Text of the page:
Saturday, 7 January 2012

The Jokers (1967)

Before he settled into a disheartening routine of recycling his own material, playing around with celebrity chums and judging various meals, Michael Winner was a director with no small amount of wit and talent. Yes, I said it. It's largely forgotten nowadays but look back through his filmography and there are still a number of his movies that are worth seeking out. The Jokers is one of them.

The relatively slim plot sees Michael Crawford and Oliver Reed playing two brothers who enjoy nothing more than a good prank or two, the more audacious the better. Between them, they hatch the ultimate caper: they're going to steal the Crown Jewels. As long as they make it clear that they never intended to keep them for personal gain then they should be able to get away with the whole thing. Well, that's the plan.

It's a movie from the late 60s set in London so you shouldn't be surprised to find more than one or two scenes that focus on the groovy side of life and just how cool everyone is, whether they're dancing in a disinterested fashion or watching a piece of performance art (performed and viewed, it has to be said, in a slightly disinterested fashion). Because being disinterested = being cool. You dig? The characters played by Crawford and Reed are the coolest of the cool because they aren't actually interested in anything around them that doesn't serve to amuse them or be manipulated in their numerous schemes. And while I may seem to be sarcastic here, I assure you that it's only slight sarcasm. Swinging 60s London is a scene that can provide a lot of unintentional giggles but, dammit, it does still seem very cool. And Crawford and Reed ARE cool in this film, the former really embodying the kind of laid-back, carefree cad audiences should actually hate (but don't) and the latter being simply Oliver bloody Reed in, arguably, the prime of his life.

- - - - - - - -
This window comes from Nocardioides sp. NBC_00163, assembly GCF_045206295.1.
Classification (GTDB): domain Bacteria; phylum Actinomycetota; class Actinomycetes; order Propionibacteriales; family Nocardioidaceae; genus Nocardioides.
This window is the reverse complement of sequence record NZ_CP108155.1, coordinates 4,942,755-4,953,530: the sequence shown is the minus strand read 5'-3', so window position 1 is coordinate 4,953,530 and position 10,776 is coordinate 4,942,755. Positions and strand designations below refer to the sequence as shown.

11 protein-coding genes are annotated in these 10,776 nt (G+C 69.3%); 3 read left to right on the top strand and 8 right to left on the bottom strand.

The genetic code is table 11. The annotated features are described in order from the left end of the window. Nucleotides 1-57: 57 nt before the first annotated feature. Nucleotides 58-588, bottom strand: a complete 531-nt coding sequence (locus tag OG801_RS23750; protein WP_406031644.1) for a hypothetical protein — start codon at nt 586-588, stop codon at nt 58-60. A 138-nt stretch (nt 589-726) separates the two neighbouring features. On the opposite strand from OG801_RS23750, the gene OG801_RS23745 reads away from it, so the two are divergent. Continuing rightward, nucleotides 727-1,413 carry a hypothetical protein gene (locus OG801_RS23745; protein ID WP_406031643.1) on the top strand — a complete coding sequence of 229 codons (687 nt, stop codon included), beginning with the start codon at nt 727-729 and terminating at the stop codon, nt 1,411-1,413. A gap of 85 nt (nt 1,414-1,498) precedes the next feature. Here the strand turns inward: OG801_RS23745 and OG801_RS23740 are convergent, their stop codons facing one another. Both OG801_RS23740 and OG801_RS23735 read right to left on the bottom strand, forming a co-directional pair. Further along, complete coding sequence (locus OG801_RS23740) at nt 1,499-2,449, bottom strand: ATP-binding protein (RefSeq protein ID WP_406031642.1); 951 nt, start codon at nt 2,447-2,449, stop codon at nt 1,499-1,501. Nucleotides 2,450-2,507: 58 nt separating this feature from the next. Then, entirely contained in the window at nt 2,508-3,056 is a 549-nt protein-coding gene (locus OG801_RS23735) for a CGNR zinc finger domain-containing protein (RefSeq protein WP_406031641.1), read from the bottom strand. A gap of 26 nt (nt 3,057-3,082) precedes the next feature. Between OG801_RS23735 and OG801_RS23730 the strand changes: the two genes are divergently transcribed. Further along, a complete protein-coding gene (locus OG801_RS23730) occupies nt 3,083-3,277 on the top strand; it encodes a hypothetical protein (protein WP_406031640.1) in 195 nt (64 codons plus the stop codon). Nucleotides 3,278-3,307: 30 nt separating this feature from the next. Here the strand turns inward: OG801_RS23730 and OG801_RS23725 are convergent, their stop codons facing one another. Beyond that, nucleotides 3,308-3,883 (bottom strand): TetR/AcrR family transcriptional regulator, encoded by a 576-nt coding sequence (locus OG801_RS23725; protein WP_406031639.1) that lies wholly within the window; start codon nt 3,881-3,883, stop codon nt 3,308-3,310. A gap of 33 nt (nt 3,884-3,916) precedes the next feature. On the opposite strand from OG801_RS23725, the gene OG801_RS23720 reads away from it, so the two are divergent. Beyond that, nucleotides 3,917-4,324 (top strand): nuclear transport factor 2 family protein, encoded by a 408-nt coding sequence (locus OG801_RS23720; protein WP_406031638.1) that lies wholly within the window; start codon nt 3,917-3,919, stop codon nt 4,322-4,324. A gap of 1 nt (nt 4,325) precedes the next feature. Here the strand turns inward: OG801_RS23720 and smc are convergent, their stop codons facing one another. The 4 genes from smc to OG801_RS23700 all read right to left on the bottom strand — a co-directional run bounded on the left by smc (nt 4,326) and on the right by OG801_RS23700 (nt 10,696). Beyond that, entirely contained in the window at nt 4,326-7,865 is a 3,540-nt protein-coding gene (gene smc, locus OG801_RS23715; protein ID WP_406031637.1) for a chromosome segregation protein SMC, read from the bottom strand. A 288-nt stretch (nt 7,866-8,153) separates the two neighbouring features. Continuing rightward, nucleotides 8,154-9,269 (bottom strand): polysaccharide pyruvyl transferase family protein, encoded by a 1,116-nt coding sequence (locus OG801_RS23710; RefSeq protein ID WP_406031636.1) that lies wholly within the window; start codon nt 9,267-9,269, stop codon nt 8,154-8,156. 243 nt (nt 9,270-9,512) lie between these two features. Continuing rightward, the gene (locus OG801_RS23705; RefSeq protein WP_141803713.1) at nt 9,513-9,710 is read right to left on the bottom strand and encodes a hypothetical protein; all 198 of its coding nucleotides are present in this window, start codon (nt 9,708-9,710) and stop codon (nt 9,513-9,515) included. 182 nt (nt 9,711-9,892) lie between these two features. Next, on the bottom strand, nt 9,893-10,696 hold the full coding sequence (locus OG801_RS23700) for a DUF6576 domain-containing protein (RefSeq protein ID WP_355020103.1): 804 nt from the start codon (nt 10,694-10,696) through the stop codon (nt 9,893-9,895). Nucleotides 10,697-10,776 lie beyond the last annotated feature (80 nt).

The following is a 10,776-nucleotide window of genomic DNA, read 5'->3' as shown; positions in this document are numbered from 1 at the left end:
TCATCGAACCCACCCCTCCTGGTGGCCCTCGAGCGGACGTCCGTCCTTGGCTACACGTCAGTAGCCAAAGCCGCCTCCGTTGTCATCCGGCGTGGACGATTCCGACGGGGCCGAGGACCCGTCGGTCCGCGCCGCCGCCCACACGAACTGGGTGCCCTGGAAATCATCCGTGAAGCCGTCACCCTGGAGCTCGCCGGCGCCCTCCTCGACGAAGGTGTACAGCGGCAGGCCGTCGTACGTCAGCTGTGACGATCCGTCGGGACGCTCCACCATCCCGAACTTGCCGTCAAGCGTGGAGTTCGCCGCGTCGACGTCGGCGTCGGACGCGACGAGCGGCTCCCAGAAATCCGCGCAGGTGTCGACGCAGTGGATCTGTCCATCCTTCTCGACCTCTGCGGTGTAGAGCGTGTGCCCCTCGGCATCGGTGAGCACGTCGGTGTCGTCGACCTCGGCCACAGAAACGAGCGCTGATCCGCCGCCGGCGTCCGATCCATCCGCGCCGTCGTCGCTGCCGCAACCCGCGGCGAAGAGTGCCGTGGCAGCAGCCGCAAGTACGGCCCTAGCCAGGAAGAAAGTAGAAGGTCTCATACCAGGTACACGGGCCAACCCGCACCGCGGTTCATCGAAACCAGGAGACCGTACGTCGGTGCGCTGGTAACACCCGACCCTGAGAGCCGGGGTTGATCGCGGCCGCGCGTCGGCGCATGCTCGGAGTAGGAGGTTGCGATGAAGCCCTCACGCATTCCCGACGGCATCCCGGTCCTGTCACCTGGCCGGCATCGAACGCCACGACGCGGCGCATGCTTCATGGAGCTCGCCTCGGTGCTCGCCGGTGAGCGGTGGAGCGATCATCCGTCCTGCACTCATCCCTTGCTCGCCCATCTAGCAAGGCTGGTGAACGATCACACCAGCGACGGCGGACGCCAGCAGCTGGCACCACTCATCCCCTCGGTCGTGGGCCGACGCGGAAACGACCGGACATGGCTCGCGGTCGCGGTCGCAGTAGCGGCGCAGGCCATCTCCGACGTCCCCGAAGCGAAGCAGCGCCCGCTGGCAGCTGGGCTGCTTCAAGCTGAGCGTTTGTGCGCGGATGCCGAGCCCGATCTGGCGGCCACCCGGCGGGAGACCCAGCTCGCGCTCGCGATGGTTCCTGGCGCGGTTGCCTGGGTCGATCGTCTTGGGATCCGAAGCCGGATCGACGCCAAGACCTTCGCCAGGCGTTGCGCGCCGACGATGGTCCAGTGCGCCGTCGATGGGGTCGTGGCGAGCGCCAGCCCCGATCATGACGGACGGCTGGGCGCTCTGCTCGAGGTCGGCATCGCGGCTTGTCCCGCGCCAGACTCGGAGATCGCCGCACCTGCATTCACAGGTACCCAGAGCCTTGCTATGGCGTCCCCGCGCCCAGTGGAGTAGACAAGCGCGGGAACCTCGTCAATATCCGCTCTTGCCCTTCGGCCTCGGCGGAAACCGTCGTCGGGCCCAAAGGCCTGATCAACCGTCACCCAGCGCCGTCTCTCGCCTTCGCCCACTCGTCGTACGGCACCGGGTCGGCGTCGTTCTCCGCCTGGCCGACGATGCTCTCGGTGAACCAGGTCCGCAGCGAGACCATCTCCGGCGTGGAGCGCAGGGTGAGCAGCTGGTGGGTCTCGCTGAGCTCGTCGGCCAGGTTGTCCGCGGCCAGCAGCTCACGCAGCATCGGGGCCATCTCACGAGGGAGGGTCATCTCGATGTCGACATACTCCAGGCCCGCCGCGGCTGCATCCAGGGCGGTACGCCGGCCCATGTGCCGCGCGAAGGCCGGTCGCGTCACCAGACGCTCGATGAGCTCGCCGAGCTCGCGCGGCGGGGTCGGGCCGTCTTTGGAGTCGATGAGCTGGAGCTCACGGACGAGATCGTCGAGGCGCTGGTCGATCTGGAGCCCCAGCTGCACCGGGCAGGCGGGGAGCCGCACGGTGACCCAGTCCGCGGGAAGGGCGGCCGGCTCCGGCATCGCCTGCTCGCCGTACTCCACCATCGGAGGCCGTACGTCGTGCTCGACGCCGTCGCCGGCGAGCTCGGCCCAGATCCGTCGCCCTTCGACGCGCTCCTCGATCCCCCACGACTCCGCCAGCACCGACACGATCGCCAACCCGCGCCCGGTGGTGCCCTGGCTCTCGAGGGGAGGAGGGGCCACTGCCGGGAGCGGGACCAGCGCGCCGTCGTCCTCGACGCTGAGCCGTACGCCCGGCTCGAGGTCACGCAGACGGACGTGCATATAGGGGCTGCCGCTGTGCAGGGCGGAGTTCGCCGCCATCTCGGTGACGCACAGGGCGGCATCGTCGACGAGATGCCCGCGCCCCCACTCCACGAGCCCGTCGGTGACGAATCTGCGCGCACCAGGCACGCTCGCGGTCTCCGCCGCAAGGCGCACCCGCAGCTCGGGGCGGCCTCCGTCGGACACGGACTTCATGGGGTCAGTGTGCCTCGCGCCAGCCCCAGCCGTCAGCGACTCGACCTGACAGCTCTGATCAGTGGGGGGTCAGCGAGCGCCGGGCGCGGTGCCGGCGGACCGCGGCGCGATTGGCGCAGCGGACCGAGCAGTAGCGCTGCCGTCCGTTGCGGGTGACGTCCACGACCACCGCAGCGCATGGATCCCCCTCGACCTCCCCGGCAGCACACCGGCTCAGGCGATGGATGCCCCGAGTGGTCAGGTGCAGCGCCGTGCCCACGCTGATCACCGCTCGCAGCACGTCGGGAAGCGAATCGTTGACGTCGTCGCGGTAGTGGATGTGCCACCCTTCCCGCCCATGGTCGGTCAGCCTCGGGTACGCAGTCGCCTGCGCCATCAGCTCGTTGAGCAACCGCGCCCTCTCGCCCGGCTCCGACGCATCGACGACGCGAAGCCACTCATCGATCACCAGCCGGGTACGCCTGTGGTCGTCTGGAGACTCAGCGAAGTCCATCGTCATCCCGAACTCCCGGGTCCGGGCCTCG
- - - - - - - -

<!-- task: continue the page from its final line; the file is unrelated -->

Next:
A great supporting cast features a number of faces familiar to classic movie fans and/or UK TV viewers: Harry Andrews, James Donald, Daniel Massey, Brian Wilde, Edward Fox, Michael Hordern, Peter Graves, Warren Mitchell, Frank Finlay and many more.

The script is written by two other names familiar to fans of UK TV - Dick Clement and Ian La Frenais, a writing team responsible for classic shows such as "The Likely Lads" and the absolutely superb "Porridge". The story idea may have been hatched by director Winner but the two men make sure that things zip along nicely in between the key moments and that every line is in character, and usually pretty funny when juxtaposed alongside the attitudes of the characters onscreen.

Michael Winner deserves some praise. Sometimes. The Jokers may not be an absolutely unmissable classic but it holds up well. Much like The Thomas Crown Affair, it's a heist movie that takes more delight in enjoying the boredom of the bourgeoisie and how those afflicted may try to cure themselves. A fun film worth checking out.


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